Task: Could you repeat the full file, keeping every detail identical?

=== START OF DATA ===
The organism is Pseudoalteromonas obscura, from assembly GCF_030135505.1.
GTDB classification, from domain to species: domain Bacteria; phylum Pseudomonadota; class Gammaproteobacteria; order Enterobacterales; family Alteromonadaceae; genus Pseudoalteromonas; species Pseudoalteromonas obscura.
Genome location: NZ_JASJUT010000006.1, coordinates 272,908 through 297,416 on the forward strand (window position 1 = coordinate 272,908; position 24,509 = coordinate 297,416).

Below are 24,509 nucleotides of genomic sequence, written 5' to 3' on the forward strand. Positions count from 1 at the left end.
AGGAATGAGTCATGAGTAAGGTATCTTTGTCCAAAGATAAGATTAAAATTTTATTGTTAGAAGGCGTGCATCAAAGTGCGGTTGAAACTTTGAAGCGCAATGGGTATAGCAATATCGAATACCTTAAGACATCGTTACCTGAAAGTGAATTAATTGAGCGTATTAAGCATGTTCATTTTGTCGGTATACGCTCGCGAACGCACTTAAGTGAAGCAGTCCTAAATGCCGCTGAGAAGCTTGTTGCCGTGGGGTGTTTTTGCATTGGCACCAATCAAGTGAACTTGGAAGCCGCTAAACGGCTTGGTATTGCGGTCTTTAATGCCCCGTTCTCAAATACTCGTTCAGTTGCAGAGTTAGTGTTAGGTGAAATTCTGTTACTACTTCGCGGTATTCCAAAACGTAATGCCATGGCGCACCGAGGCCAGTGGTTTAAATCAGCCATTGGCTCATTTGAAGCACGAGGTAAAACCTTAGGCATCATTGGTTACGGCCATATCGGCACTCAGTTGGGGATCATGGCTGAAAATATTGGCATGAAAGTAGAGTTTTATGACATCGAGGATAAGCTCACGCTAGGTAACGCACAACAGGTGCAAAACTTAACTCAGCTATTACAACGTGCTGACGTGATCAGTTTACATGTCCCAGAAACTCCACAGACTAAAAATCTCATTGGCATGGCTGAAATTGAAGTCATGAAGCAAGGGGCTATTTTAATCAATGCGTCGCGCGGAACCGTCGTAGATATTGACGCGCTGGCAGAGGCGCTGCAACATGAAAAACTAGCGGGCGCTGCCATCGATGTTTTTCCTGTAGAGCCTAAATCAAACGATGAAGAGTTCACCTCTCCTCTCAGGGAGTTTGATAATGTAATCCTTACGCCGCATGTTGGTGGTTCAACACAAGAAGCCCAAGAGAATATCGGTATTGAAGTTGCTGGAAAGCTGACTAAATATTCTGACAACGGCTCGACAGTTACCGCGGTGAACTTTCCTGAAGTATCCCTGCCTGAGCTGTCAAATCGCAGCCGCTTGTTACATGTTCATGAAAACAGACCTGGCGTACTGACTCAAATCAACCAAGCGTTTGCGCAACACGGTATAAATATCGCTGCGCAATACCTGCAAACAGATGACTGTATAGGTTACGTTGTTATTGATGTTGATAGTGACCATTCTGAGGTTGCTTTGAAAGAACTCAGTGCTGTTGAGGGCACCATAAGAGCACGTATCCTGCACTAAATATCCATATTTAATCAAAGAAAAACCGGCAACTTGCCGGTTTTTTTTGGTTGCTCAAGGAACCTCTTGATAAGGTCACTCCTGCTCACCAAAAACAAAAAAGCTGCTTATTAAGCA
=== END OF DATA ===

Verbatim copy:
The organism is Pseudoalteromonas obscura, from assembly GCF_030135505.1.
GTDB classification, from domain to species: domain Bacteria; phylum Pseudomonadota; class Gammaproteobacteria; order Enterobacterales; family Alteromonadaceae; genus Pseudoalteromonas; species Pseudoalteromonas obscura.
Genome location: NZ_JASJUT010000006.1, coordinates 272,908 through 297,416 on the forward strand (window position 1 = coordinate 272,908; position 24,509 = coordinate 297,416).

Below are 24,509 nucleotides of genomic sequence, written 5' to 3' on the forward strand. Positions count from 1 at the left end.
AGGAATGAGTCATGAGTAAGGTATCTTTGTCCAAAGATAAGATTAAAATTTTATTGTTAGAAGGCGTGCATCAAAGTGCGGTTGAAACTTTGAAGCGCAATGGGTATAGCAATATCGAATACCTTAAGACATCGTTACCTGAAAGTGAATTAATTGAGCGTATTAAGCATGTTCATTTTGTCGGTATACGCTCGCGAACGCACTTAAGTGAAGCAGTCCTAAATGCCGCTGAGAAGCTTGTTGCCGTGGGGTGTTTTTGCATTGGCACCAATCAAGTGAACTTGGAAGCCGCTAAACGGCTTGGTATTGCGGTCTTTAATGCCCCGTTCTCAAATACTCGTTCAGTTGCAGAGTTAGTGTTAGGTGAAATTCTGTTACTACTTCGCGGTATTCCAAAACGTAATGCCATGGCGCACCGAGGCCAGTGGTTTAAATCAGCCATTGGCTCATTTGAAGCACGAGGTAAAACCTTAGGCATCATTGGTTACGGCCATATCGGCACTCAGTTGGGGATCATGGCTGAAAATATTGGCATGAAAGTAGAGTTTTATGACATCGAGGATAAGCTCACGCTAGGTAACGCACAACAGGTGCAAAACTTAACTCAGCTATTACAACGTGCTGACGTGATCAGTTTACATGTCCCAGAAACTCCACAGACTAAAAATCTCATTGGCATGGCTGAAATTGAAGTCATGAAGCAAGGGGCTATTTTAATCAATGCGTCGCGCGGAACCGTCGTAGATATTGACGCGCTGGCAGAGGCGCTGCAACATGAAAAACTAGCGGGCGCTGCCATCGATGTTTTTCCTGTAGAGCCTAAATCAAACGATGAAGAGTTCACCTCTCCTCTCAGGGAGTTTGATAATGTAATCCTTACGCCGCATGTTGGTGGTTCAACACAAGAAGCCCAAGAGAATATCGGTATTGAAGTTGCTGGAAAGCTGACTAAATATTCTGACAACGGCTCGACAGTTACCGCGGTGAACTTTCCTGAAGTATCCCTGCCTGAGCTGTCAAATCGCAGCCGCTTGTTACATGTTCATGAAAACAGACCTGGCGTACTGACTCAAATCAACCAAGCGTTTGCGCAACACGGTATAAATATCGCTGCGCAATACCTGCAAACAGATGACTGTATAGGTTACGTTGTTATTGATGTTGATAGTGACCATTCTGAGGTTGCTTTGAAAGAACTCAGTGCTGTTGAGGGCACCATAAGAGCACGTATCCTGCACTAAATATCCATATTTAATCAAAGAAAAACCGGCAACTTGCCGGTTTTTTTTGGTTGCTCAAGGAACCTCTTGATAAGGTCACTCCTGCTCACCAAAAACAAAAAAGCTGCTTATTAAGCA